Telescoping bronchial anastomoses for unilateral or bilateral sequential lung transplantation: CT appearance.
PURPOSE: To determine the computed tomographic (CT) appearance of telescoping bronchial anastomoses. MATERIALS AND METHODS: CT scans obtained in 36 adult patients with 54 telescoping anastomoses (30 right bronchus, 24 left bronchus) were retrospectively reviewed. Seventeen scans were obtained with 10-mm collimation, one with 5-mm collimation, and 18 with 3-mm collimation. Multiplanar volume reconstruction images were retrospectively generated in 19 patients. CT findings were correlated with fiberoptic bronchoscopic findings and clinical records. RESULTS: Smooth, spherical air collections caused by diverticula of redundant mucosa were seen at the inferior or medial aspect of 22 anastomoses (41%). Endoluminal flaps and linear air collections caused by separation of the invaginated bronchus from the recipient bronchus were seen in 16 anastomoses (30%). Flaps and linear air collections were seen only at the anterior, superior, or inferior aspects of the anastomosis. Flaps and diverticula were more common at right anastomoses than at left anastomoses. No patient with an endoluminal flap or diverticulum at CT had dehiscence at bronchoscopy. Irregular air collections or posterior wall defects were suggestive of dehiscence at four anastomoses (7%). Dehiscence was confirmed bronchoscopically at two of these four anastomoses. CONCLUSION: Endoluminal flaps and linear or spherical air collections can be a normal feature of the telescoping anastomosis and should not necessarily be interpreted as dehiscence.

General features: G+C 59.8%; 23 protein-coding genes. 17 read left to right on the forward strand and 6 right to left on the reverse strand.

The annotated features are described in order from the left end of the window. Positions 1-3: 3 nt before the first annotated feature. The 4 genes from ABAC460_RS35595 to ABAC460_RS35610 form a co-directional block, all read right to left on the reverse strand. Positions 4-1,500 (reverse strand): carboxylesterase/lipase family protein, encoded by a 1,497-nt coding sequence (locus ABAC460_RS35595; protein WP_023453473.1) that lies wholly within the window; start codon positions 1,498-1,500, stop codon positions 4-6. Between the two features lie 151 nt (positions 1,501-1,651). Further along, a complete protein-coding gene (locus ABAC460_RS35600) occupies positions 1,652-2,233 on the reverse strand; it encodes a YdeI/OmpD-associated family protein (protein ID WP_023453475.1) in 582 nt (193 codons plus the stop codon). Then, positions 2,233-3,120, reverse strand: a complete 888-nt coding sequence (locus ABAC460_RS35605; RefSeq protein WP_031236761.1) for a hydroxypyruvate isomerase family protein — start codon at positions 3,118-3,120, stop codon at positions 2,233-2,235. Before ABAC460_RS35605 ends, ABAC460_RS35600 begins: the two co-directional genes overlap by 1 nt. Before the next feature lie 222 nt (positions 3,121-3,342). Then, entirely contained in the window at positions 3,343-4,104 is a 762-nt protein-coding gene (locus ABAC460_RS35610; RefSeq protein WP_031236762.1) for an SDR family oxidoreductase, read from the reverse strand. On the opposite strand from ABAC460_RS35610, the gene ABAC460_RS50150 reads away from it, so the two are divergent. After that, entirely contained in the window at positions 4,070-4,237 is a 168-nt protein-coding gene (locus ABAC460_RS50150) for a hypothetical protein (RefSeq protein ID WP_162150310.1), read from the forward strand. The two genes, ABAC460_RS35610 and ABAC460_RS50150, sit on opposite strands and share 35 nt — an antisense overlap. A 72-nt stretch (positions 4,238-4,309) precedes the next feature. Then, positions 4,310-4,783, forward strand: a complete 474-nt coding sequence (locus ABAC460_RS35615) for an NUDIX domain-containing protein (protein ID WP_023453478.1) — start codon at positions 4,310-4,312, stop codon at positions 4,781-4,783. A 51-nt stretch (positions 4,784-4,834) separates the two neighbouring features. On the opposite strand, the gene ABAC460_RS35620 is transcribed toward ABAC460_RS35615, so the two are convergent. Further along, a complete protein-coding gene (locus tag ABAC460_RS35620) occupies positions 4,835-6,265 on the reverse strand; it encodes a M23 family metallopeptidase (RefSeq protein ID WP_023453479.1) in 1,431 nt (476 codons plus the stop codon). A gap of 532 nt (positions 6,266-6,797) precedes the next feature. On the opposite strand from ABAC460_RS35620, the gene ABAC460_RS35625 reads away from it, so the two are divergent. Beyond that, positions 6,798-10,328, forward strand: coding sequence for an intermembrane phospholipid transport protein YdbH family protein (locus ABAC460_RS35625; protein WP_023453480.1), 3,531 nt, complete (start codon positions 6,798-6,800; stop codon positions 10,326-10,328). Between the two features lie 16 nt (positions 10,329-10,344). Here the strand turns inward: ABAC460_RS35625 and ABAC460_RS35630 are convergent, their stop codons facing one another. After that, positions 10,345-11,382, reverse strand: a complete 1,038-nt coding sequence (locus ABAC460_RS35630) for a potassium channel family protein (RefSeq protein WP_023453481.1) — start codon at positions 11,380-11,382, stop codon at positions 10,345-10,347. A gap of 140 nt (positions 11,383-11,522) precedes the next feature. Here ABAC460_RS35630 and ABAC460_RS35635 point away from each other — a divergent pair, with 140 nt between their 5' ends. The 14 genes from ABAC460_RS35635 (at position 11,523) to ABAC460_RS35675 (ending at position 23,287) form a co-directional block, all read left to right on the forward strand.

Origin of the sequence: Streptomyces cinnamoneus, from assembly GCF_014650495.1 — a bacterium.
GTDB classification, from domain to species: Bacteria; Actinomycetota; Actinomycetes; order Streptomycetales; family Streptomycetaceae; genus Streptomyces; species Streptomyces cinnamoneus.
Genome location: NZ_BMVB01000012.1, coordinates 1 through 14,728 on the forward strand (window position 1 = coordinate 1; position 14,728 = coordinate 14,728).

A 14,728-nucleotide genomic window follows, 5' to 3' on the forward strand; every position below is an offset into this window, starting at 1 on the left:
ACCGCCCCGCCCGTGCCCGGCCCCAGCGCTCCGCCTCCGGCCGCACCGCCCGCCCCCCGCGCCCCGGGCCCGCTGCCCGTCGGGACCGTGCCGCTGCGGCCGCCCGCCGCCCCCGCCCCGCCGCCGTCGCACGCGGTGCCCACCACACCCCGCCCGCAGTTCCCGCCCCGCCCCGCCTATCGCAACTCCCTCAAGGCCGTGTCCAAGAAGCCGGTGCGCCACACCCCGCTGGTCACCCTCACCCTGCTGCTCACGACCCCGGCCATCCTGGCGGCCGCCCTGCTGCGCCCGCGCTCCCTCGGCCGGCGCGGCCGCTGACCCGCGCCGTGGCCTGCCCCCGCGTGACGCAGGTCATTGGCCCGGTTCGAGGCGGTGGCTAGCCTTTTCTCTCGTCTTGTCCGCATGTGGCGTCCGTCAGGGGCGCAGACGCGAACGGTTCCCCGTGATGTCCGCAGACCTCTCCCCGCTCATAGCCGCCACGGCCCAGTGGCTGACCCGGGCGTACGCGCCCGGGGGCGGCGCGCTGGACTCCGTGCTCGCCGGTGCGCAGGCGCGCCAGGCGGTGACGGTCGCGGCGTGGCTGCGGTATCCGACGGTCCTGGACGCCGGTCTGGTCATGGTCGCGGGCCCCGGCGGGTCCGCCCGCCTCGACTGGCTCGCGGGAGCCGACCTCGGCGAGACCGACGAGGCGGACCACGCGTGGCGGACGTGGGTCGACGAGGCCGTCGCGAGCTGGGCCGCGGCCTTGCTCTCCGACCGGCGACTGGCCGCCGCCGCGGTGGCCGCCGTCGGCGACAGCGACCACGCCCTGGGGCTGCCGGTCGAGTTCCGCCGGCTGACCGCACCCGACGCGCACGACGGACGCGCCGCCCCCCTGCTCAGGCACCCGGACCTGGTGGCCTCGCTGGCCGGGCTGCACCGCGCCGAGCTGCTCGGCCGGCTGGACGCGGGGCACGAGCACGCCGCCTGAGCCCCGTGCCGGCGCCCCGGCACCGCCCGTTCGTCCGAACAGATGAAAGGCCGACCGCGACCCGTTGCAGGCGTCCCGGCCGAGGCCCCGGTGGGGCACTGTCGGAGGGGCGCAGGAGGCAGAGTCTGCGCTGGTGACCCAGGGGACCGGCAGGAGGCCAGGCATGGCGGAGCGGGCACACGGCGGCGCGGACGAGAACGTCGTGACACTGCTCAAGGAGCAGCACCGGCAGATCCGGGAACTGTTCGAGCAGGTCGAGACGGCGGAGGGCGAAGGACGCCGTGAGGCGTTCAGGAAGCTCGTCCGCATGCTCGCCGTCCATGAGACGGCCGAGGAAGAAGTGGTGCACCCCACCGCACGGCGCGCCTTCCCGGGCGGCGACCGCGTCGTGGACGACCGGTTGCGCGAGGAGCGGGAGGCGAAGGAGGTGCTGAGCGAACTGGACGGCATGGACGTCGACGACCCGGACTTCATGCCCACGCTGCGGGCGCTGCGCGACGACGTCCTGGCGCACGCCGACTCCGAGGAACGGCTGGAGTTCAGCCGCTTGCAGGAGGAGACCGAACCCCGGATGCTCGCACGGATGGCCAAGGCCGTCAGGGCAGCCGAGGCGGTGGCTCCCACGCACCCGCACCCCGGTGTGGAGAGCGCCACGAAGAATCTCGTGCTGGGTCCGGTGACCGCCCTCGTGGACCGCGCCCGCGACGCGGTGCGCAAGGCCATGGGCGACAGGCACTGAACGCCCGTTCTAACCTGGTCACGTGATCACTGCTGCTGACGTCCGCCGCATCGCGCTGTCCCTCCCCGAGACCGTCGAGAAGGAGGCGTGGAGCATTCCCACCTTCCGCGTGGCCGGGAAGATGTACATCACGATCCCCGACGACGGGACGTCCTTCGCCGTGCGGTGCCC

McAdams, HP; Murray, JG; Erasmus, JJ; Goodman, PC; Tapson, VF; Davis, RD
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